The following notes set out the general scope of the Cycle to work scheme. This provides a number of tax advantages that employers can use to encourage employees to cycle to work.
Who can use the scheme?
Employers of all sizes across the public, private and voluntary sectors can implement a tax exempt loan scheme for their employees. To maximize the benefit of implementation, it is desirable that participation in a scheme should be as broad as possible. To qualify for the tax exemption, the cycles and cyclists' safety equipment loaned by the employer under the scheme must be available to employees generally with no groups of employees excluded. Further information on general availability can be found in the Employment Income Manual on the HM Revenue and Customs website at EIM21664, EIM21665 and EIM 21666: https://www.hmrc.gov.uk/manuals/eimanual/updates/eimupdate070510.htm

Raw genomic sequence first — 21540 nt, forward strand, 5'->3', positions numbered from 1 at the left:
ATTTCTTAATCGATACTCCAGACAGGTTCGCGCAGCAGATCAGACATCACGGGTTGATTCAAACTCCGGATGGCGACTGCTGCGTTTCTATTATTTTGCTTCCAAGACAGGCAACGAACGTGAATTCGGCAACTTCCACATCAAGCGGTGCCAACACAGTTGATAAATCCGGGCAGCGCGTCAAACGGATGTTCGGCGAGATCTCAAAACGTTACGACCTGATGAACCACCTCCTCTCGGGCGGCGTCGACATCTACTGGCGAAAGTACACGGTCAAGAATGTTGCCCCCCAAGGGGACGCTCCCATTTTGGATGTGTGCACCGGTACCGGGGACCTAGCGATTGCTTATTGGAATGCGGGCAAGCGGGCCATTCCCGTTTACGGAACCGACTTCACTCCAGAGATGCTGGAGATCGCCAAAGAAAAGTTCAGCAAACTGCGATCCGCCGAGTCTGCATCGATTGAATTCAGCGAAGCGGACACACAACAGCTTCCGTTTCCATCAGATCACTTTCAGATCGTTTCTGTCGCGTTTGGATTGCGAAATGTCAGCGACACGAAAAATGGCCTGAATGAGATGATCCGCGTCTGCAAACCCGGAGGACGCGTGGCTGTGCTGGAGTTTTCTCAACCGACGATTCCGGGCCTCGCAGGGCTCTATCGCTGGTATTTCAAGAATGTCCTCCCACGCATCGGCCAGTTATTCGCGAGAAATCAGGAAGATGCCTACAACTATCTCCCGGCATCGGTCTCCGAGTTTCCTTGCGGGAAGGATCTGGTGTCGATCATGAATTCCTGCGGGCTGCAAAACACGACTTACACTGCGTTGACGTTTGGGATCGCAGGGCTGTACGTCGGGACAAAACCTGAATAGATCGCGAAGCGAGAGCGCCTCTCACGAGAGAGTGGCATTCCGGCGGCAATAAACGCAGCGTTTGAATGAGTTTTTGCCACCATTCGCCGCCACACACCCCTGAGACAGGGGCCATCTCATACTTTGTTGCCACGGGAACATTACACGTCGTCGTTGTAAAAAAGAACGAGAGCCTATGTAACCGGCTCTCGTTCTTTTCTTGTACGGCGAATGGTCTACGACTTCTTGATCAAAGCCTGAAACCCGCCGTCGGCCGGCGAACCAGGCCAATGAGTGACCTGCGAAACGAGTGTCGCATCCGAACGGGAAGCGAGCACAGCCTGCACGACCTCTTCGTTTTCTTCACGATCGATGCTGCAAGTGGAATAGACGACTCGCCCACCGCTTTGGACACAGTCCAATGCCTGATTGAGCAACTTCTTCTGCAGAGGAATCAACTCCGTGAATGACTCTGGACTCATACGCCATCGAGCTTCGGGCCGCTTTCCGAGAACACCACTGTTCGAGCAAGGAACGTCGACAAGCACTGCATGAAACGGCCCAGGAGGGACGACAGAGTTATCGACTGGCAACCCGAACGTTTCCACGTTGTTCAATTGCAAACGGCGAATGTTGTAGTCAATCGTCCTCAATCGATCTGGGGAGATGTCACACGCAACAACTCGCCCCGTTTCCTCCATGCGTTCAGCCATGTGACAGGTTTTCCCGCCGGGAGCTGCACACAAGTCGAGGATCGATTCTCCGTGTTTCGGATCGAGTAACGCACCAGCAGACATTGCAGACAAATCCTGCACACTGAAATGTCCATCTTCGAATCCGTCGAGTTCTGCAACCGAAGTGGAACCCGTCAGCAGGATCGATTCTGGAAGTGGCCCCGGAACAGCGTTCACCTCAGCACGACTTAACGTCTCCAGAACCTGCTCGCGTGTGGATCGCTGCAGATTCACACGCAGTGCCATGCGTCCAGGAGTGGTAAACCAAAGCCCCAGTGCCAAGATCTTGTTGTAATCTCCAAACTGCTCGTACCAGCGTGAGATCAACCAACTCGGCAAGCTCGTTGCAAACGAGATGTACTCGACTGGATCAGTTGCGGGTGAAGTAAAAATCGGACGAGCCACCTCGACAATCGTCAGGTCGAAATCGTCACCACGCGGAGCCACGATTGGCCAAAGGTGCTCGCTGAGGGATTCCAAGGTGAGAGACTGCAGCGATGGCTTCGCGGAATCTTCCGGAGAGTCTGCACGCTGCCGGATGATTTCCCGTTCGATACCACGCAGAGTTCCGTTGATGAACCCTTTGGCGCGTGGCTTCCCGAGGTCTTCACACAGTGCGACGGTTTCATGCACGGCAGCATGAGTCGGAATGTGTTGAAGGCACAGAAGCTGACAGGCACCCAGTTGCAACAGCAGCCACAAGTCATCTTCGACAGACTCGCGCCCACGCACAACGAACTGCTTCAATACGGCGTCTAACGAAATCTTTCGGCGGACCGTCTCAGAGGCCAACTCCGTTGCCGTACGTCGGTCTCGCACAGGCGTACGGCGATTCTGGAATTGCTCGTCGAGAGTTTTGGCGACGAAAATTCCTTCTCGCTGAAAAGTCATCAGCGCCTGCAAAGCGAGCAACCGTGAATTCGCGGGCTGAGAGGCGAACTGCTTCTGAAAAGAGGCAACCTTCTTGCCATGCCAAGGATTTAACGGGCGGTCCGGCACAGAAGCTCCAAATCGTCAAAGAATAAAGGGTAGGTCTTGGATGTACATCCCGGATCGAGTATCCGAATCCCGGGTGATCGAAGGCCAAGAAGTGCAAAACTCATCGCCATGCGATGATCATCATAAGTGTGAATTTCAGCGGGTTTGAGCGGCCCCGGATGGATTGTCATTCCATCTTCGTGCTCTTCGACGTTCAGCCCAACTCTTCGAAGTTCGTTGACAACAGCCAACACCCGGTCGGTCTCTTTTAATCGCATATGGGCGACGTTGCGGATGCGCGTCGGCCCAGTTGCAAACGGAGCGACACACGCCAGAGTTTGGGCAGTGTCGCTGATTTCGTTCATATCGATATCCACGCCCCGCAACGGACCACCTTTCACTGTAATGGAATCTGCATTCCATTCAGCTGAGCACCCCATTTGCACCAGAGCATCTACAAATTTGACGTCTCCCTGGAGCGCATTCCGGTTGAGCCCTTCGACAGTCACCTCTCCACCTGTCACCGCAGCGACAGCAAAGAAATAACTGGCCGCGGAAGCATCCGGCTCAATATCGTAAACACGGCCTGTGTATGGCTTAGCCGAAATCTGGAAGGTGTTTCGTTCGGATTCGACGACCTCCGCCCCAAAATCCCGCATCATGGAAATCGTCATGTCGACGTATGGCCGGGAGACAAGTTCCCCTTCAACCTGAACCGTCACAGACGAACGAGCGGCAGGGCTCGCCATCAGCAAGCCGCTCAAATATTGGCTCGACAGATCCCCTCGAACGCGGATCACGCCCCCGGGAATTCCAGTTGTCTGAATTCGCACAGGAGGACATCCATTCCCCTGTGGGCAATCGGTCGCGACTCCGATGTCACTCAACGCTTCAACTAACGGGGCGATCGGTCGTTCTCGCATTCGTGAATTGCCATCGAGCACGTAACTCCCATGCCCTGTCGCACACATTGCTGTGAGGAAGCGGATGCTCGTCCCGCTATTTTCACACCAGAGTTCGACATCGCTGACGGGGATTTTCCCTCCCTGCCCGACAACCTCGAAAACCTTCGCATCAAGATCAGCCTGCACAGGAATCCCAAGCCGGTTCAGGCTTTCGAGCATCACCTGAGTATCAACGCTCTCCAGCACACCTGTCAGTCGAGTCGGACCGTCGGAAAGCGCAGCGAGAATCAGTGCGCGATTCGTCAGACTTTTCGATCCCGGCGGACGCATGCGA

The test of available to employees generally can have implications for employers with staff who are under 18 years of age or on or near the National Minimum Wage.
What equipment is included under the tax exemption?
Eligible equipment includes cycles and cyclists' safety equipment. The tax exemption defines a "cycle" as 'a bicycle, a tricycle, or a cycle having four or more wheels, not being in any case a motor vehicle' (192(1) of the Road Traffic Act 1988 (c.52)). An electrically assisted pedal cycle can be included under the scheme.
Cyclists' safety equipment is not similarly defined in the legislation and a common sense approach should be taken to the equipment provided. This could include:
- Cycle helmets which conform to European standard EN 1078
- Bells and bulb horns
- Lights, including dynamo packs
- Mirrors and mudguards to ensure riders visibility is not impaired
- Cycle clips and dress guards
- Panniers, luggage carriers and straps to allow luggage to be safely carried
- Child safety seats
- Locks and chains to ensure cycle can be safely secured
- Pumps, puncture repair kits, cycle tool kits and tyre sealant to allow for minor repairs
- Reflective clothing along with white front reflectors and spoke reflectors
It is the employer's choice what safety equipment is offered, but you may wish to confirm with your local tax inspector whether the equipment you provide falls within the tax exemption.
If you would like to set up a scheme for your employees, or lobby your employer, we can provide guidance. There are different rules for self-employed businesses.